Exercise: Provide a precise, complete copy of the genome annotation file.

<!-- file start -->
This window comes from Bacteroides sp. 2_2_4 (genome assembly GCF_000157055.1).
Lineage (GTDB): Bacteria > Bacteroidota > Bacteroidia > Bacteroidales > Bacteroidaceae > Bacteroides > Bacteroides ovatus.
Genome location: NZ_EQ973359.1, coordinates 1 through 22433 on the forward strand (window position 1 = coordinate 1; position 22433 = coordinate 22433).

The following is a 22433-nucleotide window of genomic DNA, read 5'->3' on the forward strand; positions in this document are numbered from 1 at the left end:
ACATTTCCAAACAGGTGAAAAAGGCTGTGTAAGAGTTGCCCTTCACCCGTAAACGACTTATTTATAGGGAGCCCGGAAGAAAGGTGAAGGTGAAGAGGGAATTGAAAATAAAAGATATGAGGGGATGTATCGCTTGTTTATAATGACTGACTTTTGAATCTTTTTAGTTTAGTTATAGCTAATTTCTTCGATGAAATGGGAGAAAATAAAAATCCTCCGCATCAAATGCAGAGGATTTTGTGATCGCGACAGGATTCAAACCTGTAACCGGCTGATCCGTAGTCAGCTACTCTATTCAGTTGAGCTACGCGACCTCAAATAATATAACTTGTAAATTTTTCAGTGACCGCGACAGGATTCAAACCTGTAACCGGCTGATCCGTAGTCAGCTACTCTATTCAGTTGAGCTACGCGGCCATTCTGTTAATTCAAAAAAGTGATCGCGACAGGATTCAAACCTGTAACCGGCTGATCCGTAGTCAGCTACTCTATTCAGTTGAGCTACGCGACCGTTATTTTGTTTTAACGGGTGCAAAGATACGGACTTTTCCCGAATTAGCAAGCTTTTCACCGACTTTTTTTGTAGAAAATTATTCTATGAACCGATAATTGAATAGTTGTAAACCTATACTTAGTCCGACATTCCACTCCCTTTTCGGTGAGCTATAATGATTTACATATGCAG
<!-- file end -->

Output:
This window comes from Bacteroides sp. 2_2_4 (genome assembly GCF_000157055.1).
Lineage (GTDB): Bacteria > Bacteroidota > Bacteroidia > Bacteroidales > Bacteroidaceae > Bacteroides > Bacteroides ovatus.
Genome location: NZ_EQ973359.1, coordinates 1 through 22433 on the forward strand (window position 1 = coordinate 1; position 22433 = coordinate 22433).

The following is a 22433-nucleotide window of genomic DNA, read 5'->3' on the forward strand; positions in this document are numbered from 1 at the left end:
ACATTTCCAAACAGGTGAAAAAGGCTGTGTAAGAGTTGCCCTTCACCCGTAAACGACTTATTTATAGGGAGCCCGGAAGAAAGGTGAAGGTGAAGAGGGAATTGAAAATAAAAGATATGAGGGGATGTATCGCTTGTTTATAATGACTGACTTTTGAATCTTTTTAGTTTAGTTATAGCTAATTTCTTCGATGAAATGGGAGAAAATAAAAATCCTCCGCATCAAATGCAGAGGATTTTGTGATCGCGACAGGATTCAAACCTGTAACCGGCTGATCCGTAGTCAGCTACTCTATTCAGTTGAGCTACGCGACCTCAAATAATATAACTTGTAAATTTTTCAGTGACCGCGACAGGATTCAAACCTGTAACCGGCTGATCCGTAGTCAGCTACTCTATTCAGTTGAGCTACGCGGCCATTCTGTTAATTCAAAAAAGTGATCGCGACAGGATTCAAACCTGTAACCGGCTGATCCGTAGTCAGCTACTCTATTCAGTTGAGCTACGCGACCGTTATTTTGTTTTAACGGGTGCAAAGATACGGACTTTTCCCGAATTAGCAAGCTTTTCACCGACTTTTTTTGTAGAAAATTATTCTATGAACCGATAATTGAATAGTTGTAAACCTATACTTAGTCCGACATTCCACTCCCTTTTCGGTGAGCTATAATGATTTACATATGCAG